Having once sat drinking under a full moon on Sacré-Cœur’s steps, I immediately identified with this gem of a first novel set in the Paris streets. It is a sensitive story about a young man, Felix, who comes to meet, challenge and discover the father, Alexander, he has never known. In doing so, he is forced to question some of his own most staunchly held beliefs.

If the first few chapters feel slightly tentative, it is almost as if the author is wrestling with what sort of book he has inside himself. Then father and son finally meet and, as they explore their budding relationship, the writing becomes more assured. At times the prose truly catches alight, flaming brightly in passages describing Paris’s live jazz scene and Alexander’s regular haunts. The writing works best when, rather than trying to comment on the city or its tourists, the author simply slows his heartbeat to listen to the dark river running through himself and annotates its sounds, more in the nature of a poet than a narrator. The prose is strongest when focussing on those first tentative steps in a relationship – between father and son, or between new lovers.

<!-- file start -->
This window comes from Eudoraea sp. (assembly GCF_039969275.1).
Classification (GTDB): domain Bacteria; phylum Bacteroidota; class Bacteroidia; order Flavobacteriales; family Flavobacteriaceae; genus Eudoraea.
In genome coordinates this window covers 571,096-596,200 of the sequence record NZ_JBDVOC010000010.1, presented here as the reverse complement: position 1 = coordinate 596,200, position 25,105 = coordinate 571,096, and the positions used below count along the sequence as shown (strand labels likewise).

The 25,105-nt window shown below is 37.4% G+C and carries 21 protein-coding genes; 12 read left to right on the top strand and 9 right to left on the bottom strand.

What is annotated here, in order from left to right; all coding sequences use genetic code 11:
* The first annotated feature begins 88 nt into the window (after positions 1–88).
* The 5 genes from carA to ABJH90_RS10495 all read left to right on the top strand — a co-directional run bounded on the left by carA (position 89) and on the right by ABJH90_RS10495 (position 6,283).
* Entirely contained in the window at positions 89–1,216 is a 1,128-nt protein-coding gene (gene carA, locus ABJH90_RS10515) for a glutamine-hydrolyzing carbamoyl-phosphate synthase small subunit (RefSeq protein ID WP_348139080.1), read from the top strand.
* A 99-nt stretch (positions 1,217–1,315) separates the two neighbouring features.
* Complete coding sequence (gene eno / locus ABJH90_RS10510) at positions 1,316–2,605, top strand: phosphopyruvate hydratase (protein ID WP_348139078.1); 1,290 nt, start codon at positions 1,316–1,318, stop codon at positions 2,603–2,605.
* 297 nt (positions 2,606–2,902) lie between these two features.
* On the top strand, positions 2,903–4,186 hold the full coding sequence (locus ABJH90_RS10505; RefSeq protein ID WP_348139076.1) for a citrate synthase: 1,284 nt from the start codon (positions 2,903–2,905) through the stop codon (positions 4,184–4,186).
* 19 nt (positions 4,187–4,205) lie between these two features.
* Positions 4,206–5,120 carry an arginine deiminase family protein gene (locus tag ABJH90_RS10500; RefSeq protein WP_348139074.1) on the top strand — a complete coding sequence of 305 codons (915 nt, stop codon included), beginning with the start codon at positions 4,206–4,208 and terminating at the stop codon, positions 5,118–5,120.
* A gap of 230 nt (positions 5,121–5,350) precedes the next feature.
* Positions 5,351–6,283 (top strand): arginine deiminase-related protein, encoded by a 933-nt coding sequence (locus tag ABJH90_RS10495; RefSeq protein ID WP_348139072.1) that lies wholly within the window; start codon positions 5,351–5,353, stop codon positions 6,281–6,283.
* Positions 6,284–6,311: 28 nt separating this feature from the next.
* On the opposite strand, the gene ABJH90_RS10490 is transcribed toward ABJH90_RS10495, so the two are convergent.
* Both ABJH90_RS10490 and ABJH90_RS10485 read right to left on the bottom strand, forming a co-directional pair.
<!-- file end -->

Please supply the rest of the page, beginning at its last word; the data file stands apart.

With so many novels being bashed out these days by writers aiming to publish a couple of kilos of pulp each and every business quarter, it is a relief to find a writer who cares about his craft, as Cable clearly does. I look forward to his next book.

Get it here.


The Sisters Brothers – Patrick deWitt

dreaming of books 6

Rather than a full book review, in these posts, I simply jot down a few lines on books I’ve enjoyed.

Cover of The Sisters Brothers by Patrick deWitt

The Sisters Brothers by Patrick deWitt